Tropical Storm Isaias rakes Florida coast » Tropical Storm Isaias spared Florida from serious damage over the weekend.
Forecasters had expected the storm to regain strength before making landfall. But the winds steadily decreased throughout Saturday afternoon.
Stacy Stewart is a senior specialist with the National Hurricane Center.
STEWART: Most of the heavy rainfall may also remain just offshore of the Florida East Coast. But there will be squally rain bands that will occasionally move on shore of the Florida East Coast, from West Palm Beach northward, all the way to Cape Canaveral through Monday.
Isaias did much more damage in the Caribbean. Before becoming a hurricane on Thursday, the storm destroyed crops and homes and caused widespread flooding in the Dominican Republic and Puerto Rico.
And Stewart says even after weakening the storm is not done yet.
STEWART: What we anticipate is that Isaias will turn to the northeast and move across the Mid-Atlantic region, anywhere from South Carolina, North Carolina, north eastward, by the middle of the week and then eventually dissipate well to the north of Maine by late Wednesday and Thursday.
Forecasters expect the storm to dump heavy rainfall and strong winds all along the East Coast.
Astronauts return home from ISS » But Isaias did not disrupt a historic NASA mission on Florida’s gulf coast Sunday.
SOUND: Splashdown! [clapping] As you can see on your screen, we have visual confirmation for splashdown
Astronauts Doug Hurley and Bob Behnken splashed down in the Gulf of Mexico just off the coast of Pensacola after spending two months at the International Space Station. It was the first splashdown by U.S. astronauts in 45 years and the first time in a commercial spacecraft.
SOUND: Dragon Endeavor has returned home!
Hurley and Behnken are the first astronauts to complete a mission in one of the Dragon capsules built by SpaceX. But in six weeks, four more NASA astronauts will ride the capsule back to the International Space Station for a six-month stay.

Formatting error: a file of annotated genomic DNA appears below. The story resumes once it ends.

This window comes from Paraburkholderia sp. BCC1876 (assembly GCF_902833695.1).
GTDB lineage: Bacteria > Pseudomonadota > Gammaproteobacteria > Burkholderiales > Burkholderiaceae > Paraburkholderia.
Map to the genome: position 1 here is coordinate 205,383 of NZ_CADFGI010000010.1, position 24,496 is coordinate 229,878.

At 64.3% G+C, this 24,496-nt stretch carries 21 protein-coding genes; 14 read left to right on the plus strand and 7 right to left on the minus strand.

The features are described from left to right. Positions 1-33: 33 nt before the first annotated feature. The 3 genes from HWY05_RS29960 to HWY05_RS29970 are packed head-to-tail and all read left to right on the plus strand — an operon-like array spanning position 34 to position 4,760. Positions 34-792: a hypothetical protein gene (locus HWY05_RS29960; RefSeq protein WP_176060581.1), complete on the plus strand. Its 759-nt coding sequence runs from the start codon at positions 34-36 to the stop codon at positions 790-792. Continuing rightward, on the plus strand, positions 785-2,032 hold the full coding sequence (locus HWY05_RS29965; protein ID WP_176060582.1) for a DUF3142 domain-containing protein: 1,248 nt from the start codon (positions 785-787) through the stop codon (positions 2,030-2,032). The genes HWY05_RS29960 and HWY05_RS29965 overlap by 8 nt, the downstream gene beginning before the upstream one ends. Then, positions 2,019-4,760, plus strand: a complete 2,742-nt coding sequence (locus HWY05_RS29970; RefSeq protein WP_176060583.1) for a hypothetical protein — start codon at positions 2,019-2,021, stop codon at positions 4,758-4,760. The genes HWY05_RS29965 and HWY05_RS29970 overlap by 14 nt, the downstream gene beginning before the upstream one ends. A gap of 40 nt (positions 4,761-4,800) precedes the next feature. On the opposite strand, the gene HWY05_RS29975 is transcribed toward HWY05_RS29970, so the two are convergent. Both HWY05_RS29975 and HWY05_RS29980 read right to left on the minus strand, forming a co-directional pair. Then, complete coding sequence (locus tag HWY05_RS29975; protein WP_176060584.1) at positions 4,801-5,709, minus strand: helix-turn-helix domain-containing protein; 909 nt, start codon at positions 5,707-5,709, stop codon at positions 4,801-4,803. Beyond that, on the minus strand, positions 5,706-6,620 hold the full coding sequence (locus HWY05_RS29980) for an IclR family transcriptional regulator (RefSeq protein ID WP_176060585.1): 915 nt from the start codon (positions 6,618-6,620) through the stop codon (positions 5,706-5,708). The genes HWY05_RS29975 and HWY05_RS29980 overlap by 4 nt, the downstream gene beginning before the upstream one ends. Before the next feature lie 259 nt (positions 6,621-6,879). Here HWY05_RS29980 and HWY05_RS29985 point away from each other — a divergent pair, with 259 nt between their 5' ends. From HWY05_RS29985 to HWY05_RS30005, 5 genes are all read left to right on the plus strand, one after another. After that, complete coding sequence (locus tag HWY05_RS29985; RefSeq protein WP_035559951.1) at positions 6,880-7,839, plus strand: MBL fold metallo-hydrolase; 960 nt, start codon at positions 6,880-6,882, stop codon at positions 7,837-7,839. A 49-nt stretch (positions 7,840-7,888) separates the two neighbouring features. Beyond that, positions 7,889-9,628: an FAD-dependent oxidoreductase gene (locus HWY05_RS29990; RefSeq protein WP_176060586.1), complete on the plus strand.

NASA Administrator Jim Bridenstine called this the “next era” in human spaceflight, one in which, quote—“NASA gets to be the customer.”
Although SpaceX completed the first successful manned mission, it does have competition. Boeing is working on its own capsule and expects to launch a crew next year.
If all goes well, tourists could buy seats aboard the SpaceX capsule as early as next year.
California wildfire forces thousands to evacuate » Thousands of people fled their homes in Cherry Valley, California, over the weekend as the Apple Fire burst to life east of Los Angeles.
As of Sunday, the fire had burned more than 20-thousand acres and had no level of containment. Much of the fire is burning in steep, rugged hillsides inaccessible to firefighting vehicles.
Fernando Herrera is a captain with Cal-Fire.
HERRERA: We’re looking at warnings from everything in the Morongo Reservation, and it’s going to push up all the way to Highway 62, basically, and I-10 area as the fire continues to progress in that direction.
Forecasters warn the fire could spread rapidly due to triple-digit temperatures and low humidity.
Military accident in California » Meanwhile, the search has ended for eight Marines missing after an accident involving an amphibious vehicle off the California coast.
The 26-ton, tank-like craft had 15 Marines and one Navy sailor aboard when it sank on Thursday. Rescue teams pulled eight Marines from the water. One later died and two remain in critical condition.
The seven missing Marines and one sailor are presumed dead. All aboard the vehicle were attached to the 15th Marine Expeditionary Unit, based at nearby Camp Pendleton, north of San Diego.
Actor Willford Brimley dies » Actor Wilford Brimley died Saturday at a Utah hospital. He was 85.
Brimley started his acting career as a stuntman and extra before seeking more prominent roles. He’s best known for the 1985 Ron Howard film, Cocoon. Brimley played the leader of a group of seniors who discover an alien pod that keeps them from aging.
BRIMLEY: I guess me and your grandma are going away, David.
DAVID: Where to?
BRIMLEY: Well, that’s not important. What’s important is that when we get where we’re going, we’ll never be sick, we won’t get any older, and we won’t ever die.
Brimley also sang and recorded several jazz albums. Toward the end of his career he worked as the pitchman for Quaker Oats and appeared in a series of spots for a medical company selling diabetes supplies.
Brimley leaves behind a wife and three sons.